Pro Se Trademark Applicants

Advice for Pro Se Trademark Applicants

In Trademarks by Stacey Kalamaras

Pro Se Trademark Applicants – Proceed With Caution

Recently, we reviewed a Trademark Trial and Appeal Board decision that once again reinforced that far too many trademark applicants are filing and litigating their trademark cases pro se (without the advantage of having an experienced Trademark Attorney help them through the process). This particular case involved a dispute over the famous BROOKLYN NETS trademark highlights many of the issues we see when pro se applicants refer cases to us after a problem arises mid-stream.

Certainly we appreciate that it may seem that since the Patent and Trademark Office records are online, that anyone can and should file and handle their own applications and subsequent prosecution before the Office, but for the reasons outlined below, this can often lead to an undesirable result. Consulting with experienced trademark counsel early may actually be a more cost effective option.

Consider the following:

1. Choosing your mark

I get calls all the time from potential clients who have allegedly searched their mark on the USPTO website, only to find out later there is an issue with the client’s mark. Please be sure to choose a mark that is distinctive and unique, and one not used by your direct competition. An experienced trademark attorney can help guide you as to the possible risks of any marks you are considering. Remember, trademarks serve as source identifiers and as such there can only be one in your competitive set. Searching is an art form not a science. Trust the searching to those trained to do so.

2. Ownership issues

This is by far the #1 issue we see in pro se applications. If your trademark application is not properly filed in the name of the proper trademark owner, this can be difficult and sometimes impossible to correct later. Your application and resulting registration may become void and/or subject to cancellation.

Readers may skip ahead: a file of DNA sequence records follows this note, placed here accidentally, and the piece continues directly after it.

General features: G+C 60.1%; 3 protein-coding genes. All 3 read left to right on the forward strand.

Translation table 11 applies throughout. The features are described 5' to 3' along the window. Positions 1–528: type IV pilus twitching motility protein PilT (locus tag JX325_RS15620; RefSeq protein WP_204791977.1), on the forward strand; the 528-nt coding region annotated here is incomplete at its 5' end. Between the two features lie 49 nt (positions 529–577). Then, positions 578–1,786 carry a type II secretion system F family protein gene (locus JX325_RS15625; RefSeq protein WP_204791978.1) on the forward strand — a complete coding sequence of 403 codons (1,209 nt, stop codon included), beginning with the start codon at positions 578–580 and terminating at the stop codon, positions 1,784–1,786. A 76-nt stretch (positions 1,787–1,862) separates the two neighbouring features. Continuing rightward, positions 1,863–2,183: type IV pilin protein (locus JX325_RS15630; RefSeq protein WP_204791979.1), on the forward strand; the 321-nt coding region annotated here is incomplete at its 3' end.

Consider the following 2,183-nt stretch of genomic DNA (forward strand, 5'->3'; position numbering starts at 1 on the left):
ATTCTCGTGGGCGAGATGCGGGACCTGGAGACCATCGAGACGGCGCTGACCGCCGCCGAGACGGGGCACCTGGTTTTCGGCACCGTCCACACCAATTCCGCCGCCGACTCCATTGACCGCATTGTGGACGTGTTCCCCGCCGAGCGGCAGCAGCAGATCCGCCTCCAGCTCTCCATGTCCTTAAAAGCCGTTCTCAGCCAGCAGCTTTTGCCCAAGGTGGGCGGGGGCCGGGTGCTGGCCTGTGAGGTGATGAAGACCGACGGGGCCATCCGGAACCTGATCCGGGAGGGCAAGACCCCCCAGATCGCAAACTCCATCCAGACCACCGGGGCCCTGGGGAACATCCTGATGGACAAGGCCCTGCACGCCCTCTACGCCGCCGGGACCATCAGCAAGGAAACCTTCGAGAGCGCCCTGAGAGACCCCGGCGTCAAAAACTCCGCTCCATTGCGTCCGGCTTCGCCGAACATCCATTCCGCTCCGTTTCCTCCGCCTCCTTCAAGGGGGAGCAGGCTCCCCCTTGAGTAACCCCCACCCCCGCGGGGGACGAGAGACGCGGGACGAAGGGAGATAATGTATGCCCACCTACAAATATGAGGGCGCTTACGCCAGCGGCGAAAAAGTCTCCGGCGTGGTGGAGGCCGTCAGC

3. Use in interstate commerce

A difficult concept to understand and all Federal Trademark applications must meet this threshold requirement. Moreover, specimens of use, must show “use in commerce” for the applied for goods. Generally, applicants only get one bite at the apple to demonstrate this. State trademark registrations do not provide evidence of use.

4. Drafting identification of goods

Certainly the Acceptable Identification of Goods and Services Manual on the USPTO website can be instructive, but what if your contemplated goods and/or services is not there? Your identification of goods is the one of the most important parts of your application – be sure to discuss this with an experience trademark practitioner. Most pro se litigants receive office actions from the Trademark Office asking for further specificity and/or a revision to the goods identification.

5. Miscellaneous statements

Do not provide any other information on the application without understanding the legal implication of doing so. Please consult a qualified trademark attorney before filling in any of these boxes, as doing so may restrict and/or effect your trademark rights.

6. Litigation

If you decide to oppose or cancel a mark or are otherwise involved in litigation, remember that you could lose your registration or application, so instead of litigating pro se, please hire an experienced trademark practitioner, and one who is familiar with Board proceedings. In a recent case we reviewed, the pro se litigant was not familiar with basic Board procedure and litigation practice. As a result, he ultimately lost his trademark rights.

Remember, trademark law is extremely detail oriented. Practitioners focus in this area for a reason and those who make their living in this area of law are best equipped to help you build your brand and your business. If you have any comments or questions regarding this post, please Contact us.